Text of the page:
Earlier this summer, Federation Housing, a nonprofit developer of retirement homes, installed a 502-m2 (1650-sf) permeable pavement at its Samuel A. Green House in Elkins Park, a closed-in suburb of Philadelphia. The pavement was for walkways and a circular patio at Gil Rosenthal Garden of Peace, located in the Green House (a low-income housing tax credit building for the elderly). The three-story building has 84 one-bedroom apartments.
The highly porous, environmentally responsible, and durable paving material was made from 50 percent recycled rubber chips and kiln-dried aggregate mixed with a liquid binder. Landscape design firm Garrett Churchill installed the 1.5-m (5-ft) wide walking paths and 7-m (24-ft) diameter patio. The material was mixed onsite and poured in place at a depth of 38-mm (1 1/2 in.) atop a 101-mm (4-in.) base of compacted crushed aggregate.
“The project required a paving material with more porosity than regular ones. Otherwise, we had to install additional stormwater retention features at grade, adding costs and detracting from the garden,” said Jane Lahage, director of operations at Federation Housing. “The average age of residents is 80. We needed a safe surface so they can get out and enjoy the garden.”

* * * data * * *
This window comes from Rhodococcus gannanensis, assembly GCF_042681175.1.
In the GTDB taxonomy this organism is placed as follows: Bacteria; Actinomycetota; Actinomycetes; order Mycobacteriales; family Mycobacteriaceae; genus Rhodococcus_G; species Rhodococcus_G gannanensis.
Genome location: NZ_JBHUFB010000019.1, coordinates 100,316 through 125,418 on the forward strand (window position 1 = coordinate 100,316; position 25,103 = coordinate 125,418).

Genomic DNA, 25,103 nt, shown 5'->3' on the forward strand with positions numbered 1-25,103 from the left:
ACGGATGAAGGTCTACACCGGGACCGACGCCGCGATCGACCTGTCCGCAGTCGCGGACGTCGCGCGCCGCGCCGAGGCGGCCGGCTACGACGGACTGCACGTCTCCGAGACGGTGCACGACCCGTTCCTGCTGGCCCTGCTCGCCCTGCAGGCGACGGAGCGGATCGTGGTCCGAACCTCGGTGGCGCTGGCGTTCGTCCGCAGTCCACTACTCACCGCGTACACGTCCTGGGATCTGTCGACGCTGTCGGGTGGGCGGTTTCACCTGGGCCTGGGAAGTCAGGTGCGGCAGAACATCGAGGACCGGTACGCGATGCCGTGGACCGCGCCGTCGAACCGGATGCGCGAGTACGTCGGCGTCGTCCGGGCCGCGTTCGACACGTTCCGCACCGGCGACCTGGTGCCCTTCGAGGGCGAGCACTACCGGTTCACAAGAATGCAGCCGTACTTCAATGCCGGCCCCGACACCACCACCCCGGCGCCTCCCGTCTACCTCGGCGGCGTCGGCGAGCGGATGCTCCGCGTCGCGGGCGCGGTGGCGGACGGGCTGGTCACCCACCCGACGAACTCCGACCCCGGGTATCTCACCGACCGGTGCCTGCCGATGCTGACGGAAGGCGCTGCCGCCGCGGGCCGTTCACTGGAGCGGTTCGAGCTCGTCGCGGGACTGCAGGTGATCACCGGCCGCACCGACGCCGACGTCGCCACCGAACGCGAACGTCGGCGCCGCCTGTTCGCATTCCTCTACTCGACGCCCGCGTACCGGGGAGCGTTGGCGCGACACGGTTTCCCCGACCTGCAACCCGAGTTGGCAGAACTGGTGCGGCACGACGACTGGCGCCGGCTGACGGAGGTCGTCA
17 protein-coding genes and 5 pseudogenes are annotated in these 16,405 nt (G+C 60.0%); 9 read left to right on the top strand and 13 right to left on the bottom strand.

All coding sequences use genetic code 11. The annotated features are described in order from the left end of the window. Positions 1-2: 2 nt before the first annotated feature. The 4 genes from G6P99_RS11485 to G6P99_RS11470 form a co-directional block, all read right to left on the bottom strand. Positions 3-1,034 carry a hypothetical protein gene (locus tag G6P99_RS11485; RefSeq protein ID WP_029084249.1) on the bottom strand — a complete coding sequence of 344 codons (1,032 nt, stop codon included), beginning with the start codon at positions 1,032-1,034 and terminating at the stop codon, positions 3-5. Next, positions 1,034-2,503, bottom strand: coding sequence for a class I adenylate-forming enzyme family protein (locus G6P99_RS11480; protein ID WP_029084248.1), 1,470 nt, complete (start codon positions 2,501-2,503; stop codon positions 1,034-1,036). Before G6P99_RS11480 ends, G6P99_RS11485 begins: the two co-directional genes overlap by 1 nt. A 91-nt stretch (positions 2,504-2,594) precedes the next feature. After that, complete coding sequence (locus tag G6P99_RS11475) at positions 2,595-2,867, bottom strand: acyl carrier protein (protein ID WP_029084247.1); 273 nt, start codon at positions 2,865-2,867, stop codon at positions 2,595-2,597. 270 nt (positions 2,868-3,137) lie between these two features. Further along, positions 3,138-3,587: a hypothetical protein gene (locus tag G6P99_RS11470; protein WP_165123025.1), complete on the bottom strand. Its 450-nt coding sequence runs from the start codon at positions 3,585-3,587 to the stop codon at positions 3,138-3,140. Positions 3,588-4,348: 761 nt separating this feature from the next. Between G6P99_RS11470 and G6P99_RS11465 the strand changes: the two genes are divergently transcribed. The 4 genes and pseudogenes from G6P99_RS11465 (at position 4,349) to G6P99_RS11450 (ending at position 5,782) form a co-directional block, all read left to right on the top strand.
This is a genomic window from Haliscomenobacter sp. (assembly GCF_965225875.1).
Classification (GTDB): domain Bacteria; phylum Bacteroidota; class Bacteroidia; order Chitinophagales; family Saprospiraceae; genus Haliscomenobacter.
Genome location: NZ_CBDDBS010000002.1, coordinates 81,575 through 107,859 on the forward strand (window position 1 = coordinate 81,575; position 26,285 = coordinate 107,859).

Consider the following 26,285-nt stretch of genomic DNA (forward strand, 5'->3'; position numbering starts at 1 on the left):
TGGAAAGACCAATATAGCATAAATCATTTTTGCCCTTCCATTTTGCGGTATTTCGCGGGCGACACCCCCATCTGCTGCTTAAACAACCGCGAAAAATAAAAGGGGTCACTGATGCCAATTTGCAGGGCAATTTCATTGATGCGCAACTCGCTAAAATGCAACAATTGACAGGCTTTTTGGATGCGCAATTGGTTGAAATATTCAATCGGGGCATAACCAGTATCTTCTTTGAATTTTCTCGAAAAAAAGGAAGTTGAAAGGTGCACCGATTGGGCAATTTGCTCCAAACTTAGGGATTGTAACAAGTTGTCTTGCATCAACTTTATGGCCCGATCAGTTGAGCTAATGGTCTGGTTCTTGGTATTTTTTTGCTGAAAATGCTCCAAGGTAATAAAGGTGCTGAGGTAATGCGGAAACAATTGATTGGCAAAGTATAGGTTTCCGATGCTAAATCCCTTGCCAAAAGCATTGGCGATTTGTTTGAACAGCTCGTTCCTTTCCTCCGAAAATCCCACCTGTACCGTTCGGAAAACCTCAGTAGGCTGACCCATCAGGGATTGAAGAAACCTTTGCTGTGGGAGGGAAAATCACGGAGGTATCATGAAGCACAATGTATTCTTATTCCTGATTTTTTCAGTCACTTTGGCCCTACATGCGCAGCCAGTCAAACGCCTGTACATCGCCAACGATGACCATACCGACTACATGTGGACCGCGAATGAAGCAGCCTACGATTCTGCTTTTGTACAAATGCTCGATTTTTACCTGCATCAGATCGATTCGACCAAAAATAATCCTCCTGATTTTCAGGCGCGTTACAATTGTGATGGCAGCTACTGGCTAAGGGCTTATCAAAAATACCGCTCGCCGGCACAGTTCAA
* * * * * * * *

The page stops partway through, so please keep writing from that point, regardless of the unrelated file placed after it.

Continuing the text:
“The rubber content gives it good traction and makes it freeze- and frost-heave-resistant to eliminate the risks of heaving and cracking,” added Andy Sykes, owner of Garrett Churchill.
The paths enable Green House residents and neighbors to enjoy the greenery provided by seven shade and three flowering trees, 120 shrubs, and 150 perennials. A simple water feature installed in a 363-kg (800-lb) slab of granite—saved from a demolished old house onsite—is at the patio’s center, which also offers wood-bench seating.